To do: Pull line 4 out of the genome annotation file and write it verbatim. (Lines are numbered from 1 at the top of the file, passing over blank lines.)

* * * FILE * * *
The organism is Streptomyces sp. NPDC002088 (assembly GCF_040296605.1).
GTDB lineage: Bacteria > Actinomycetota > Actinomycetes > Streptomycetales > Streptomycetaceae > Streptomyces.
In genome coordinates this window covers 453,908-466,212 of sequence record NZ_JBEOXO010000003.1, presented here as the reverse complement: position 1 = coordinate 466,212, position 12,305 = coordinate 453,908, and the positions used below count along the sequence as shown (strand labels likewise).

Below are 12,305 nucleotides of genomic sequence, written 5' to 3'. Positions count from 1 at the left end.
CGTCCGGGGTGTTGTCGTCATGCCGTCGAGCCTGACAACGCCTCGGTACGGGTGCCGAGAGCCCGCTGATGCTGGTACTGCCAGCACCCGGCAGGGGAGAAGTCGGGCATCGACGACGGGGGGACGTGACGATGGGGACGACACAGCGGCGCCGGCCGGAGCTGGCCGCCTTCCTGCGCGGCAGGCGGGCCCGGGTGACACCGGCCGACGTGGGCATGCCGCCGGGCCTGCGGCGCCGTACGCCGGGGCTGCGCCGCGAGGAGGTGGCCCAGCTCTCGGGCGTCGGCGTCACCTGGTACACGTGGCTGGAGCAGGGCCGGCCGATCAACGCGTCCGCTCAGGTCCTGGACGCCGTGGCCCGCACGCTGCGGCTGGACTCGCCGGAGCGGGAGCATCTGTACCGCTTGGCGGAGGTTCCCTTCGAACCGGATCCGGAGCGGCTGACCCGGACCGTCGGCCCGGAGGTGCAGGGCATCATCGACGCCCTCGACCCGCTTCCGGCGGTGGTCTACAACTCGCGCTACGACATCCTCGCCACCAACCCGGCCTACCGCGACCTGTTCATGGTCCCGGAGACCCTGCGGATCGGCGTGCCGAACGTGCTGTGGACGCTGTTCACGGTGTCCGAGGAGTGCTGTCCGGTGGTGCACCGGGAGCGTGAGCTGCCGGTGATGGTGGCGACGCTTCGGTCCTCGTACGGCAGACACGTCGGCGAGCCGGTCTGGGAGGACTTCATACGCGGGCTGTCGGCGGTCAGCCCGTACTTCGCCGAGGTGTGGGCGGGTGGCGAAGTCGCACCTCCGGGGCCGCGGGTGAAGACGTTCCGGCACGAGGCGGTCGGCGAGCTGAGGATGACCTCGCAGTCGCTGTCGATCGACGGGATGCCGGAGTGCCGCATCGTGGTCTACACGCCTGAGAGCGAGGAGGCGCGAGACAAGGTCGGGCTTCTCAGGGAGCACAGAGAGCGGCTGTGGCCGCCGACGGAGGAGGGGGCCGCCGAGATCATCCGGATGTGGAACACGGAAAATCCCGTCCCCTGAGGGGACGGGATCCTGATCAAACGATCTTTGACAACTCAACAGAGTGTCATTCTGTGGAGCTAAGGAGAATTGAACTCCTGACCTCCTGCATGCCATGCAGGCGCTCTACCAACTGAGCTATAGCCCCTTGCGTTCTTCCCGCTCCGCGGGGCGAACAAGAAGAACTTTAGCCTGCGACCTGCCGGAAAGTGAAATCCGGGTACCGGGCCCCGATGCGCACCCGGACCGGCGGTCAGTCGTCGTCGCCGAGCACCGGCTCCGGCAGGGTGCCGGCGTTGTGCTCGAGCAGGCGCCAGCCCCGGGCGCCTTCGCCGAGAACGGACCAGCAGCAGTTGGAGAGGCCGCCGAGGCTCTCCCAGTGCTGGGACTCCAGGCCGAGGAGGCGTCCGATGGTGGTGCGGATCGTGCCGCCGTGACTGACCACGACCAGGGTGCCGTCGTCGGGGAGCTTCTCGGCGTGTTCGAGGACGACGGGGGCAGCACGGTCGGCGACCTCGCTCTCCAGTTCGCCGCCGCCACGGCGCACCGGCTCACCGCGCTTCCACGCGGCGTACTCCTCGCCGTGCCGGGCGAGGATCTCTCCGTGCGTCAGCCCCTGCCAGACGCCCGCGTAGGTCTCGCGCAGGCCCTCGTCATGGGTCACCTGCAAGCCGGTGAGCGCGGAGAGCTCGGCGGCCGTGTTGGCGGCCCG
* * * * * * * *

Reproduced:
Below are 12,305 nucleotides of genomic sequence, written 5' to 3'. Positions count from 1 at the left end.